Enthused by a fairly easy 18 points yesterday on Pico Ruivo and Pico do Arieiro, I aimed to do two one-point hills today, but Penha de Aguia is a much more difficult hill, and so I only had time (and energy!) to do this one. This replan while walking meant that I accidentally ended up sending a SOTAWatch alert for the wrong reference. For the avoidance of doubt, I was on CT3/MI-011, not MI-010. I did send the right reference with the QSOs.
Pico Penha de Aguia (CT3/MI-011)
The start of the walk is at the café at Aguia de Baixo, just outside Faial (32.7888N, 16.8473W). There’s no particular parking here but there are a few opportunities to park at the side of the road. The start of the path is literally along the café’s side wall, even if it feels as though you are going into a private back garden. On the ascent, I was unsure about this so I went a little further up the road to take the ‘agricultural road’, which is a slightly longer way around but also brings you out onto the walking route.
The path is defined but less obvious than the others I had encountered on Madeira. It’s just a thin path of dust and mud through the vegetation but at times it does have steps cut into it to assist on the steepest bits.
The path itself starts out in fairly open land, twisting along a cliff face (but there are no significant drops to worry about). It then enters woodland, and stays in the trees for the majority of the ascent. Even the top is entirely wooded. One of the more minor factors that made the walk hard work was that near the summit the path was completely carpeted in damp pine needles, making it incredibly slippery.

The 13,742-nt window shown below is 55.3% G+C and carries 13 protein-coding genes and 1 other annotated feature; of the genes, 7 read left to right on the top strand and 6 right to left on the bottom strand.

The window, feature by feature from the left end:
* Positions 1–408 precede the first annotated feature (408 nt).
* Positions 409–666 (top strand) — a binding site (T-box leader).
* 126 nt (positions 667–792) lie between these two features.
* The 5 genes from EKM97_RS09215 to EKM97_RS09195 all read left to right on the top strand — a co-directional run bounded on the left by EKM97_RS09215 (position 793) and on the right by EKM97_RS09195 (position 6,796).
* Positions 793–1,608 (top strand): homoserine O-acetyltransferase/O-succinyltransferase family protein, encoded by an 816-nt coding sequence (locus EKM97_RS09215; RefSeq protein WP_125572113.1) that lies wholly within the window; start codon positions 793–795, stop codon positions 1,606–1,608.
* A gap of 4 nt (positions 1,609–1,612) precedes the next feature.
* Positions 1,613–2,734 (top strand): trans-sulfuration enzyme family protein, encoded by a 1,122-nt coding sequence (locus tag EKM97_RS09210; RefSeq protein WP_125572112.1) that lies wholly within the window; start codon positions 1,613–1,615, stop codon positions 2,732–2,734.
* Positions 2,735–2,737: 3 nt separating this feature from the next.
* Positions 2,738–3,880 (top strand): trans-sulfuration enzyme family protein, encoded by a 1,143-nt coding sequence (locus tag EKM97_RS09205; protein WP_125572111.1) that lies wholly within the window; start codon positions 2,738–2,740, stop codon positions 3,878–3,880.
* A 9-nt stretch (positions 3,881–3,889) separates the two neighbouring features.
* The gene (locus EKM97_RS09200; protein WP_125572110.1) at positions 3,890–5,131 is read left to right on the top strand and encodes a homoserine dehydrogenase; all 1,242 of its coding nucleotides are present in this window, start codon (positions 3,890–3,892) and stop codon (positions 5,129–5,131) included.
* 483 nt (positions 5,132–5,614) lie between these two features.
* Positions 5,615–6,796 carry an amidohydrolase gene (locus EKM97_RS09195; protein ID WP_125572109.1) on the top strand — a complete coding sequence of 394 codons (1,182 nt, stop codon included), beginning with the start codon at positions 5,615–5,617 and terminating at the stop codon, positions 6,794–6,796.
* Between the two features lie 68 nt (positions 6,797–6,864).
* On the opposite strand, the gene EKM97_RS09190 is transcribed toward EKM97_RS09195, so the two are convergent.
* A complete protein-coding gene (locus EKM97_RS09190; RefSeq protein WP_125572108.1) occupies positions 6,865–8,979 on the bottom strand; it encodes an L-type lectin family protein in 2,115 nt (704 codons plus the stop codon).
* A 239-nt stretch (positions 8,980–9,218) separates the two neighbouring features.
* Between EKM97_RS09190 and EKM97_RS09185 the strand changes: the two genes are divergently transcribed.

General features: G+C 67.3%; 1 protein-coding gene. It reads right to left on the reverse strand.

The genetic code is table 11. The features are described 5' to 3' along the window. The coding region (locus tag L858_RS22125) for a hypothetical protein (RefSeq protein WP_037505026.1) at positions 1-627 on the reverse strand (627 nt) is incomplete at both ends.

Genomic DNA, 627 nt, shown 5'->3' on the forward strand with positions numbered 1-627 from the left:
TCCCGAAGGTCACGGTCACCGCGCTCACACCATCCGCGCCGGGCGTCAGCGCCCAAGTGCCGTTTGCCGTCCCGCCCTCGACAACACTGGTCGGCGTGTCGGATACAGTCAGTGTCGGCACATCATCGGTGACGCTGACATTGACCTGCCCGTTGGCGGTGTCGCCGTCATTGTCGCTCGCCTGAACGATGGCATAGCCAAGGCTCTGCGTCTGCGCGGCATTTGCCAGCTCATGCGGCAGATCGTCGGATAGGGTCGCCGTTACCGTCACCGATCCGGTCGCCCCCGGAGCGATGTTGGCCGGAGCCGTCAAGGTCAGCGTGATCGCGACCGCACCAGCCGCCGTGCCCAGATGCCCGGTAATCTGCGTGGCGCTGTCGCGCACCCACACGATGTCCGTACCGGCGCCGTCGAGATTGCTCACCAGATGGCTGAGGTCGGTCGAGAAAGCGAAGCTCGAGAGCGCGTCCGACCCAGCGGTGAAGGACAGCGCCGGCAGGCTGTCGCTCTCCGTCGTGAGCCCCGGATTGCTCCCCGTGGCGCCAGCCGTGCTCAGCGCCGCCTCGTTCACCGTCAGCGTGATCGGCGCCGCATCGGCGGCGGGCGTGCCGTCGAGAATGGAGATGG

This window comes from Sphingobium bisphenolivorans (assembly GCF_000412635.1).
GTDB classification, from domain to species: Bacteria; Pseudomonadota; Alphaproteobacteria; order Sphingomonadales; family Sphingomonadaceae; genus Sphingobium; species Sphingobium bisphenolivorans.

There were other major two factors that made the ascent so difficult. The first is the steepness. It’s a 2.3km distance for about 450m ascent. That’s a 20% average incline, with parts between 50-60%, especially near the top. Again, it wasn’t impossible and it wasn’t a scramble at any point but I certainly needed my walking pole on the way down.
The other issue was the wind. From about 400m elevation, there was an incessant strong wind coming from the coast, with a few stronger gusts in it. On the most exposed bits of path, where the trees give way to a ledge, I had to time my crossing of the ledge a little carefully.
Once at the summit, I was able to bungee my SOTA pole to an olive tree and take out the dipole legs along the length of the path. There’s not a lot of room but it worked. I made 10 QSOs around Europe and didn’t stay any longer as I could hear some trees below me crashing down as they fell in the wind.
The ascent took 70 minutes and the descent about 50 minutes. Having done this one, I certainly felt justified claiming the 29 points for the trip! Be aware that the GPS track below isn’t completely accurate as I kept losing GPS lock in the trees.
Total climbing: 614 m
Total time: 02:32:13